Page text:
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Energy Drinks Overloading Kids with Excessive Caffeine

By Kai Wade - Director of Communications & Social Media | November 18th, 2014

Do you let your children join the rest of the world in a rising spectacle of energy drink consumption?

Pouring into US poison control centers, more than half of calls are centered on children younger than 6 suffering seizures and heart issues — resultant of energy drink ingestion of Red Bull and Monster.

The drinks are sold as dietary supplements and aren’t tightly regulated. In a recent study, researchers reinforce the idea that energy drinks are impairing children’s health and should carry explicit risk warnings. “People of all ages with underlying health conditions should be vigilant about the heavily caffeinated beverages,” stated Steven Lipshultz, Chairman of Pediatrics at Wayne State University in Detroit.

Data from the study was presented this week at the American Heart Association’s annual meeting in Chicago.

Energy Drink Regulation

“Exposure to energy drinks is a continuing health problem,” stated Dr. Lipshultz, who is also Pediatrician-in-Chief at Children’s Hospital of Michigan. “You normally think of teens and young adults as most likely to drink them, but we found that half of calls to U.S. poison control centers involved unintentional exposures by children less than 6 years old.”

The study analyzed 5,156 calls to poison control centers from October 2010 to September 2013 that exclusively involved energy drinks. While a majority of the calls for children younger than 6 resulted from accidental use, almost a third of the children had serious symptoms requiring treatment, including tremors or seizures, nausea and vomiting or chest pain and erratic heart rhythms.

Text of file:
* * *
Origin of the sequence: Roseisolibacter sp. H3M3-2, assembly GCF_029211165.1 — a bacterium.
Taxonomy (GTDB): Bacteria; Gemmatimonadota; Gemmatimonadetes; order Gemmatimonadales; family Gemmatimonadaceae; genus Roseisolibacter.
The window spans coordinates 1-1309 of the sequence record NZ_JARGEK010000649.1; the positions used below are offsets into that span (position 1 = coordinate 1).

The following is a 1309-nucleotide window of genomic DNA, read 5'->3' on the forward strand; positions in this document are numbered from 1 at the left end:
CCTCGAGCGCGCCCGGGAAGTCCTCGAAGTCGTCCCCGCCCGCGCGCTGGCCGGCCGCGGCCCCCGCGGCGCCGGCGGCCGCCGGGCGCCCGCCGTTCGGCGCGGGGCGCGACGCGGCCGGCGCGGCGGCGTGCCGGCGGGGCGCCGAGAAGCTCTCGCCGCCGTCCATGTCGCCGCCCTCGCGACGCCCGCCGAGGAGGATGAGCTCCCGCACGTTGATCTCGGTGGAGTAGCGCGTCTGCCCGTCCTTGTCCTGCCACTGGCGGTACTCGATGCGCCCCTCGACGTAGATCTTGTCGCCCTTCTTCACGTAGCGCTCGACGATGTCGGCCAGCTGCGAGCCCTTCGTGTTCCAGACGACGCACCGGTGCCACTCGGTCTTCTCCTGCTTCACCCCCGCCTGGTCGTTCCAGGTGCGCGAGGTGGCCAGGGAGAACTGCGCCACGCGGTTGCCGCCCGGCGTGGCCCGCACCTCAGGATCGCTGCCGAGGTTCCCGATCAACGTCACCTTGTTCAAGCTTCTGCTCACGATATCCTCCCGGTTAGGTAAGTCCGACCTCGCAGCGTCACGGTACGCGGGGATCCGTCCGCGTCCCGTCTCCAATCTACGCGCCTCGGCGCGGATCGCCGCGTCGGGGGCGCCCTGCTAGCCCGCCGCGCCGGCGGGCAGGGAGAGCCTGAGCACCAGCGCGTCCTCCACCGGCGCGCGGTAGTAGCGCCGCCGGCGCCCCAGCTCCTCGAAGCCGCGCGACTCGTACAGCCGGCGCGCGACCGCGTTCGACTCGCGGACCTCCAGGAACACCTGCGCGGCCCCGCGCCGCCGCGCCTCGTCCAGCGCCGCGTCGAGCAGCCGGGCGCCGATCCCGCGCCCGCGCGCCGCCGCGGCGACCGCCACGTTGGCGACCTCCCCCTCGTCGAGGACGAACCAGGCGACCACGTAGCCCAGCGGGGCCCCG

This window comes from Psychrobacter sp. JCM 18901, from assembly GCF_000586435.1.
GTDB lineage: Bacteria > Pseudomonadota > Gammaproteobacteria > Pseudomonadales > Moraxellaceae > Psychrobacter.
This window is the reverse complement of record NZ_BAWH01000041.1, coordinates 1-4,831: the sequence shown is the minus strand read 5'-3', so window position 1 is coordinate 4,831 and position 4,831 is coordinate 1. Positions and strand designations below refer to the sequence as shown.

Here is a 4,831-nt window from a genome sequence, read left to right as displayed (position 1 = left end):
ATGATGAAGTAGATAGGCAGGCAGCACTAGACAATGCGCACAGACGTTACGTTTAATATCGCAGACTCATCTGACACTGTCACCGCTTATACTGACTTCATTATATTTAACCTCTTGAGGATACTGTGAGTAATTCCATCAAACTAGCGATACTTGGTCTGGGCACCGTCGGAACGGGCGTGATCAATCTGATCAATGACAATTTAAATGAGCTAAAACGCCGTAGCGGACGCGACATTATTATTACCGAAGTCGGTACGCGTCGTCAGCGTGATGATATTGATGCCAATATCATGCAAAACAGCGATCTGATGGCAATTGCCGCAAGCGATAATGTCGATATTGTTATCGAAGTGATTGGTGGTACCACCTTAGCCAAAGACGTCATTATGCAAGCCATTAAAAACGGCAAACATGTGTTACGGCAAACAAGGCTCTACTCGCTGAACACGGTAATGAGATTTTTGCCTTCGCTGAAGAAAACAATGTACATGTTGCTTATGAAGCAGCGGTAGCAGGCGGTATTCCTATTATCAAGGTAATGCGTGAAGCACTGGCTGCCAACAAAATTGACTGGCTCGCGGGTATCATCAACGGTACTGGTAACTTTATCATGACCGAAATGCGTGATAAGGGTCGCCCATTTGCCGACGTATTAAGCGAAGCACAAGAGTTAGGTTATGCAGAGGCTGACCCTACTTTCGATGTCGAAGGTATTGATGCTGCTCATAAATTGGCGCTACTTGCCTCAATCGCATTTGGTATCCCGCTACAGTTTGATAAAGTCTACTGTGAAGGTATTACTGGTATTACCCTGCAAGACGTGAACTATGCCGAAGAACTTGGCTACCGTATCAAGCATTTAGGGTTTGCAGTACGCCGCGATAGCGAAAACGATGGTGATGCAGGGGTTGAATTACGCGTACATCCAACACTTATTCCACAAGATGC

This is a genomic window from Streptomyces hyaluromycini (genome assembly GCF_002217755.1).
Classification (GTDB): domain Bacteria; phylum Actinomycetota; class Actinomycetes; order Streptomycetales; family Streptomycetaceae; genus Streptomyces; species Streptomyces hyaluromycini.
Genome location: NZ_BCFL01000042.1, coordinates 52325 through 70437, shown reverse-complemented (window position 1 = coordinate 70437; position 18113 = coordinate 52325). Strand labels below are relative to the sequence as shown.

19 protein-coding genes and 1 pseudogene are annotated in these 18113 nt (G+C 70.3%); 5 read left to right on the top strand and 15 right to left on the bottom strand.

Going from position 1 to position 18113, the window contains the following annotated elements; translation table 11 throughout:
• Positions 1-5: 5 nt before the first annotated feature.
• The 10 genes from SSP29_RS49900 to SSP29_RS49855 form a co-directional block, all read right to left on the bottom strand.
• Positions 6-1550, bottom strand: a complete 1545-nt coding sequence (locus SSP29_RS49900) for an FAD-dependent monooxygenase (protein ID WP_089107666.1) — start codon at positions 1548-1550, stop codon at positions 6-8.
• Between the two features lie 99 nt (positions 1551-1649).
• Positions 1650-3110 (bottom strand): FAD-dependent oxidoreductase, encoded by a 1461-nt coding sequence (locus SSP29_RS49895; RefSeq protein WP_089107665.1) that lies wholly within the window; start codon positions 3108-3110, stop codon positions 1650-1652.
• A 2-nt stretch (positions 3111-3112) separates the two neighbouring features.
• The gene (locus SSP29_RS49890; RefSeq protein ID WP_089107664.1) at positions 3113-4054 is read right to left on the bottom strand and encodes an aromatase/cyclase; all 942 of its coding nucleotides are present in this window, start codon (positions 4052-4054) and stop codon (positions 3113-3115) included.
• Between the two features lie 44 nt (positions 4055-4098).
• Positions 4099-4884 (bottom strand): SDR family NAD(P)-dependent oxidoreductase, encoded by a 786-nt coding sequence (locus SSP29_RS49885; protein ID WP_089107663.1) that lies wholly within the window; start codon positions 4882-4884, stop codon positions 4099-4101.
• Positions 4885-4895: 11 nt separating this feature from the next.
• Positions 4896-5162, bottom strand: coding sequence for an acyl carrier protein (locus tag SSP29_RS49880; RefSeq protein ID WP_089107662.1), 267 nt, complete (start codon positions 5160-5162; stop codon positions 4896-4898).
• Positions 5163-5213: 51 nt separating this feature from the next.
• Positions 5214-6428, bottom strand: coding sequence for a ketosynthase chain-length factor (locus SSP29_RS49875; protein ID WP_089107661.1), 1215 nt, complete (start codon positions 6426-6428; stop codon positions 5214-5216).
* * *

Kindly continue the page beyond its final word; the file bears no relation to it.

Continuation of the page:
The Food and Drug Administration began an investigation into caffeinated energy drinks in 2012 after reports of swelling number of emergency room visits were tied to the trending drinks. The American Medical Association has called for limiting sales for people under age 18. Previous studies of the energy drinks indicates the drink may boost blood pressure and trigger erratic heartbeats.

Health Conditions

Young children, expressly those with additional health issues like heart disease or seizure disorders, can be particularly vulnerable to energy drinks. More common and less obvious conditions, like a predisposition to diabetes or attention deficit hyperactivity disorder, can also make individuals more susceptible to the harmful side effects of the drinks, particularly if they are already taking medicine of any kind.

While the drink is more damaging to a child’s health, the drinks can have serious health effects for drinkers aged 20 and older — especially when combined with alcohol.

Monster Beverage Corp. (MNST) and closely held Red Bull GmbH didn’t did not comment on the study. Monster previously stated it does not market its products to children and that its energy drinks are not highly caffeinated.

“This has no place in the diet of children and teenagers, and it shouldn’t be marketed at all to those under 18,” stated Dr. Lipshultz. “If the goal is to try to protect the public’s health, then these should be regulated similar to tobacco, alcohol and driving, so you have fewer kids winding up in the hospital or intensive care.”

To learn more about the harming effects of energy drinks, contact a cardiologist near you.



Bloomberg News

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